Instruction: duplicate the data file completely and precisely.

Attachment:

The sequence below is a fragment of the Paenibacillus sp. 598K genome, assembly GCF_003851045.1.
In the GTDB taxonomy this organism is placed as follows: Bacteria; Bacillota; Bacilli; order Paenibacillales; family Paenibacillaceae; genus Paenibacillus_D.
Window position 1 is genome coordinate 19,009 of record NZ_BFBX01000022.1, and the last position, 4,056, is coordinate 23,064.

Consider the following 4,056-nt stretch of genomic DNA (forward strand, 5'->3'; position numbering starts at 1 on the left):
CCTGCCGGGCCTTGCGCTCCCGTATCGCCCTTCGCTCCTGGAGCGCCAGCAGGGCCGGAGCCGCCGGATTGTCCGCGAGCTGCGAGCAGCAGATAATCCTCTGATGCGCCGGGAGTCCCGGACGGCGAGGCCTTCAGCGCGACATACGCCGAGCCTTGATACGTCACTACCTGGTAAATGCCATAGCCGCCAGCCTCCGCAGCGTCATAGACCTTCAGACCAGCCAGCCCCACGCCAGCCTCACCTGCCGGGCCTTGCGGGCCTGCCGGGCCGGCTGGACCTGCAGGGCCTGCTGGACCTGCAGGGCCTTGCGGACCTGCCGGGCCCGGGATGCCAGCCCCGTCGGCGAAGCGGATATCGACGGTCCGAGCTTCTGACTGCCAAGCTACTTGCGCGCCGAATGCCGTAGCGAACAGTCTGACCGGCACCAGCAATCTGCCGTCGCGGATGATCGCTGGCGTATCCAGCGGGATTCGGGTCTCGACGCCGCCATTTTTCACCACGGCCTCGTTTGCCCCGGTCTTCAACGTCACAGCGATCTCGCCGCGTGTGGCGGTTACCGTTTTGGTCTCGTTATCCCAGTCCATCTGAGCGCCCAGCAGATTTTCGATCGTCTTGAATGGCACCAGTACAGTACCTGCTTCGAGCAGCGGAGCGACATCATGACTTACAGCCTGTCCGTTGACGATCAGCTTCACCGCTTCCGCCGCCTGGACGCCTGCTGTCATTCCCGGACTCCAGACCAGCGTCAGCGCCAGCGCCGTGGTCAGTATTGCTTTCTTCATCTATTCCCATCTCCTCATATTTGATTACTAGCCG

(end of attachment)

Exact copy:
The sequence below is a fragment of the Paenibacillus sp. 598K genome, assembly GCF_003851045.1.
In the GTDB taxonomy this organism is placed as follows: Bacteria; Bacillota; Bacilli; order Paenibacillales; family Paenibacillaceae; genus Paenibacillus_D.
Window position 1 is genome coordinate 19,009 of record NZ_BFBX01000022.1, and the last position, 4,056, is coordinate 23,064.

Consider the following 4,056-nt stretch of genomic DNA (forward strand, 5'->3'; position numbering starts at 1 on the left):
CCTGCCGGGCCTTGCGCTCCCGTATCGCCCTTCGCTCCTGGAGCGCCAGCAGGGCCGGAGCCGCCGGATTGTCCGCGAGCTGCGAGCAGCAGATAATCCTCTGATGCGCCGGGAGTCCCGGACGGCGAGGCCTTCAGCGCGACATACGCCGAGCCTTGATACGTCACTACCTGGTAAATGCCATAGCCGCCAGCCTCCGCAGCGTCATAGACCTTCAGACCAGCCAGCCCCACGCCAGCCTCACCTGCCGGGCCTTGCGGGCCTGCCGGGCCGGCTGGACCTGCAGGGCCTGCTGGACCTGCAGGGCCTTGCGGACCTGCCGGGCCCGGGATGCCAGCCCCGTCGGCGAAGCGGATATCGACGGTCCGAGCTTCTGACTGCCAAGCTACTTGCGCGCCGAATGCCGTAGCGAACAGTCTGACCGGCACCAGCAATCTGCCGTCGCGGATGATCGCTGGCGTATCCAGCGGGATTCGGGTCTCGACGCCGCCATTTTTCACCACGGCCTCGTTTGCCCCGGTCTTCAACGTCACAGCGATCTCGCCGCGTGTGGCGGTTACCGTTTTGGTCTCGTTATCCCAGTCCATCTGAGCGCCCAGCAGATTTTCGATCGTCTTGAATGGCACCAGTACAGTACCTGCTTCGAGCAGCGGAGCGACATCATGACTTACAGCCTGTCCGTTGACGATCAGCTTCACCGCTTCCGCCGCCTGGACGCCTGCTGTCATTCCCGGACTCCAGACCAGCGTCAGCGCCAGCGCCGTGGTCAGTATTGCTTTCTTCATCTATTCCCATCTCCTCATATTTGATTACTAGCCG